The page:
And while Col. Mosby made his name as a Ranger on the Confederate side, he claimed to oppose slavery and went on to support Union Gen. Ulysses S. Grant’s presidential bid and serve as consul in China, according to the National Museum of American History.

“I specifically remember being taught about the leadership and strategy of Col. Mosby, whose courage and innovation was the envy of both allies and adversaries alike. The senior Ranger [non-commissioned officer] who taught me about Mosby, and who praised his prowess as a Ranger and officer, was an African American who was raised in the deep south during segregation and who had fought in a Ranger Company in Vietnam,” Mike Simpson, who served under Stringham in the 1st Ranger Battalion from 1984 to 1988, told the DCNF.

The Ranger Handbook contains a history section documenting major contributions of Rangers since before the Revolutionary War. Tactical innovations of both Morgan and Mosby led to the elevated position of Rangers within the Army today, the handbook says.

“Rangers throughout the force lead their formations, set the example for fellow Soldiers, and remain ready to defend the United States against its enemies,” the handbook states.

“As a young Ranger, I was taught that our Ranger history was one of the most important things about our identity as a Regiment,” Simpson told the DCNF.

But, Fort Benning leadership chose to overlook those contributions to gain notice from their superiors, according to William Thibeau, senior fellow at the Claremont Institute’s Center for the American Way of Life.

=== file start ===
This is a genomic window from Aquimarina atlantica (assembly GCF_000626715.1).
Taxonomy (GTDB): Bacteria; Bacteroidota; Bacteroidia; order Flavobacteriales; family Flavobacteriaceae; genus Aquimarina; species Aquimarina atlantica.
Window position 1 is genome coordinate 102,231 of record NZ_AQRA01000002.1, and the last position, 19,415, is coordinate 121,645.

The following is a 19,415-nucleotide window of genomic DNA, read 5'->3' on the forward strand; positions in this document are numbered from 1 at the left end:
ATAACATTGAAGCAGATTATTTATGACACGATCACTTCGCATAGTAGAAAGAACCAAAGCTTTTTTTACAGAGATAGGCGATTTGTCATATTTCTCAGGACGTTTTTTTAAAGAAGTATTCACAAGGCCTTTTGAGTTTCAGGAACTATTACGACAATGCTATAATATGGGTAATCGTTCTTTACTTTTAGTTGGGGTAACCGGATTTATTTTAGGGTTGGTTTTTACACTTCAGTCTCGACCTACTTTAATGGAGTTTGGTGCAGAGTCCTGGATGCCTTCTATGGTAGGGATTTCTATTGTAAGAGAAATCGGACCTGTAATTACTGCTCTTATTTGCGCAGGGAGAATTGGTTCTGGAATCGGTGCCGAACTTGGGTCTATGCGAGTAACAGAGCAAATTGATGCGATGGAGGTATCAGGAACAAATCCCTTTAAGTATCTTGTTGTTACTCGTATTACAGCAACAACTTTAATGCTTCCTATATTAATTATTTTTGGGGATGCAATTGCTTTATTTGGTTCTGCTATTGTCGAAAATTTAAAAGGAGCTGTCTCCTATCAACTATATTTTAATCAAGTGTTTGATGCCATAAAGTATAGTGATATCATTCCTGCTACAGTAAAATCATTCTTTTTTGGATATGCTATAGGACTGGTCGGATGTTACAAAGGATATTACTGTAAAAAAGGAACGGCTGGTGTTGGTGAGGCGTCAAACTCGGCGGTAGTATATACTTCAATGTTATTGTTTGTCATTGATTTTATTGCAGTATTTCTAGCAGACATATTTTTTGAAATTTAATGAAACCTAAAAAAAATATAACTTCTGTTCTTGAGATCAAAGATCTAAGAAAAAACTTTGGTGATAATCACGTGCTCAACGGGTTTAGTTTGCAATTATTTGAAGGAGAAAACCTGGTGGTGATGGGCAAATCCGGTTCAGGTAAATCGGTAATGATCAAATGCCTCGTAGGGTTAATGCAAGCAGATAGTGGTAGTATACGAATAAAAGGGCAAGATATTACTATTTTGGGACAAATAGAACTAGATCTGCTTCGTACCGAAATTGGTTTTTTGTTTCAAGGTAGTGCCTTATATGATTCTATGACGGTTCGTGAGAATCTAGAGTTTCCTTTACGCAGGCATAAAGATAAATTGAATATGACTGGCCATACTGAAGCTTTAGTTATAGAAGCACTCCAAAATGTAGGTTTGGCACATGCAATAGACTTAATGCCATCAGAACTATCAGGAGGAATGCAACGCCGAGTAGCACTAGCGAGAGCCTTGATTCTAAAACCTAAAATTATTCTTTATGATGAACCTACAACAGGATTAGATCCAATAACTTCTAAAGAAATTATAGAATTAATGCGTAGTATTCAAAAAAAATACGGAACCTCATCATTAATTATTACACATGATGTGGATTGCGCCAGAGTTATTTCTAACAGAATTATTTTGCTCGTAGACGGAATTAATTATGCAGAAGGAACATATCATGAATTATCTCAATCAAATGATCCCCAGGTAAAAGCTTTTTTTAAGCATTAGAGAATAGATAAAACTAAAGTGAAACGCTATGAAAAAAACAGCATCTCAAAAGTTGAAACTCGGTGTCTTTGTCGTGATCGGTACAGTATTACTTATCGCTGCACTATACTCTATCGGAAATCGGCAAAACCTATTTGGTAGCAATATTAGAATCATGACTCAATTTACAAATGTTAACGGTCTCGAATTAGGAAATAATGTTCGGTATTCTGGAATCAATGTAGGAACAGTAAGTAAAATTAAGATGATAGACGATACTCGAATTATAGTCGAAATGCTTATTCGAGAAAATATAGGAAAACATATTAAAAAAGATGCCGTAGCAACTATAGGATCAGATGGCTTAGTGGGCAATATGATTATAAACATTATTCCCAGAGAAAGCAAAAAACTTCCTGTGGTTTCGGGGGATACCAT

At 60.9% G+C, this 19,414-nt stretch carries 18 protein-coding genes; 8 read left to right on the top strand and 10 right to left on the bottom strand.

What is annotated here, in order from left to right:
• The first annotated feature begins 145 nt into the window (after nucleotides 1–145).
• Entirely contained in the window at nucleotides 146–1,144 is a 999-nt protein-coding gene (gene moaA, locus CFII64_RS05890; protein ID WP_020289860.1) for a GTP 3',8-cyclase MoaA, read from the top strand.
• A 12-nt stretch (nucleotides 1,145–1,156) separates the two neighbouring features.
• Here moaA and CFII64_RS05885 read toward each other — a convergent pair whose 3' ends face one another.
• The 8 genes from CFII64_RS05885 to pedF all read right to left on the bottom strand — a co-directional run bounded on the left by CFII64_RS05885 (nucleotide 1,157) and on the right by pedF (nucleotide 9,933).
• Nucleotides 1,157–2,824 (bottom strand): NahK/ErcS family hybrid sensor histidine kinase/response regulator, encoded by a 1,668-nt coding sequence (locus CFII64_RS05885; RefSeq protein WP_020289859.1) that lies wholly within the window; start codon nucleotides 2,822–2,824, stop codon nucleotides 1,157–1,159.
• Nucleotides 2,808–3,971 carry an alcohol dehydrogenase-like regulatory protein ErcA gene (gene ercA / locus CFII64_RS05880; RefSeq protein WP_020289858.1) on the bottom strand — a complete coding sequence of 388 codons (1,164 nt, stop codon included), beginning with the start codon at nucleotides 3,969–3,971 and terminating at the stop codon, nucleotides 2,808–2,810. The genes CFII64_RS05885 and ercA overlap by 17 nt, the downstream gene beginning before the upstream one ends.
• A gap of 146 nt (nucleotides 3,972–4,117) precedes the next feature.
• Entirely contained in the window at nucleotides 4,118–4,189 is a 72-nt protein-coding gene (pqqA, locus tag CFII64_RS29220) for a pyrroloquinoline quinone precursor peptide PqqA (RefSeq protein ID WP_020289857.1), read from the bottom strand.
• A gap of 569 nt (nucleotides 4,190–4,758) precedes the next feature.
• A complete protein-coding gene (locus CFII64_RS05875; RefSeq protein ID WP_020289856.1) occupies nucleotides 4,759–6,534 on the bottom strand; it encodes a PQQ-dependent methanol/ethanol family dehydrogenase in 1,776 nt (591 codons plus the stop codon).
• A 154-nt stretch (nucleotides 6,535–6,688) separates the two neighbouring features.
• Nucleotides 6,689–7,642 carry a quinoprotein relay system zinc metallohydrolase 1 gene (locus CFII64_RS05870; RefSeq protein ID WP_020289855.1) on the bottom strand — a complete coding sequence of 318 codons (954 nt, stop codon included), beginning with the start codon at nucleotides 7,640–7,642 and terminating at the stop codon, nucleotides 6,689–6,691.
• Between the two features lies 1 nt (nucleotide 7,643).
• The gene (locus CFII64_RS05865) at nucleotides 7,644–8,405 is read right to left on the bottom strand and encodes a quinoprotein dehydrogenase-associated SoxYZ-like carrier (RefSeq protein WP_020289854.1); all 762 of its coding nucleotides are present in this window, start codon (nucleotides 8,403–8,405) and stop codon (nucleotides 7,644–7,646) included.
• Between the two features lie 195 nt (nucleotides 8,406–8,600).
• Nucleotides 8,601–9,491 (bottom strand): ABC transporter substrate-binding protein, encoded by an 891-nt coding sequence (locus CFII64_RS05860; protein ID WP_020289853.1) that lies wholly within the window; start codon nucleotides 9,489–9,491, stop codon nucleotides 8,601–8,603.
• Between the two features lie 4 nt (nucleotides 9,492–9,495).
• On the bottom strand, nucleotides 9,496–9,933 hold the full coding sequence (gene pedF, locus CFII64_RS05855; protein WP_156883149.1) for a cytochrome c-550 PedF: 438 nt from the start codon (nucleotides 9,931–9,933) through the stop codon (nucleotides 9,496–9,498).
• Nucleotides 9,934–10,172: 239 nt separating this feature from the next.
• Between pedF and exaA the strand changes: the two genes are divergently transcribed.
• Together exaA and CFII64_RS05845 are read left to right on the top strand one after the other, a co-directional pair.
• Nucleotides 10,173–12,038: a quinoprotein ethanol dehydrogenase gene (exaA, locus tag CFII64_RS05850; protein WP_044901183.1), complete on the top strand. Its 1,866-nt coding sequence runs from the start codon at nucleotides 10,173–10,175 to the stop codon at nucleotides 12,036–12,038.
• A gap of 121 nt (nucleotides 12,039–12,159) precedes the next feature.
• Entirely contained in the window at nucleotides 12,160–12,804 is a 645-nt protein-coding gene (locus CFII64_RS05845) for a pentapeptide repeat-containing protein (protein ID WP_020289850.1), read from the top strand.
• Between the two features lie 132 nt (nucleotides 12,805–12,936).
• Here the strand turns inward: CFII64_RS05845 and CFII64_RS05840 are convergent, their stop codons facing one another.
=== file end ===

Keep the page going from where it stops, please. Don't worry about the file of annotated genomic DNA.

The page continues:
“Until this egregious whitewash of history, Rangers of the modern era stood on the shoulders of this legacy, not to blindly affirm everything, but to fulfill the Ranger Creed and the Charter to which every Army Ranger pledges his life. But now, it’s also about politics and the woke mission to erase history,” Thibeau, also an Army Ranger veteran, told the DCNF.

West Point, UNITED STATES: A US Army Special Forces Ranger attends a class on combatting terrorism 30 March 2007 at the United States Military Academy in West Point, NY. The class is one of several offered in the war on terrorism.

West Point, UNITED STATES: A US Army Special Forces Ranger attends a class on combatting terrorism 30 March 2007 at the United States Military Academy in West Point, NY. The class is one of several offered in the war on terrorism. (DON EMMERT/AFP via Getty Images)

Further, the Ranger Memorial is run by a foundation that takes contributions from donors, not taxpayers, according to the website.

“I’ve paid for my right to free speech in blood and agony. Others paid a lot more,” Fincher said, adding that he was medically retired after stepping on a landmine during a peacekeeping operation in the Middle East.

The blast severed his left arm, mangled his right leg and deafened him in his left ear, he told the DCNF. Decades later, infection left him permanently deaf and part of his foot had to be amputated.

I didn’t do anything to get my paver except earn my tab and contribute to the building of the memorial, but it was a way for me to recognize those guys who got their names etched in the list of the dead,” Fincher said. “If I say something that a politician doesn’t like, will they take away my token of recognition of those people?”

The Army and Fort Benning did not respond to multiple requests for comment.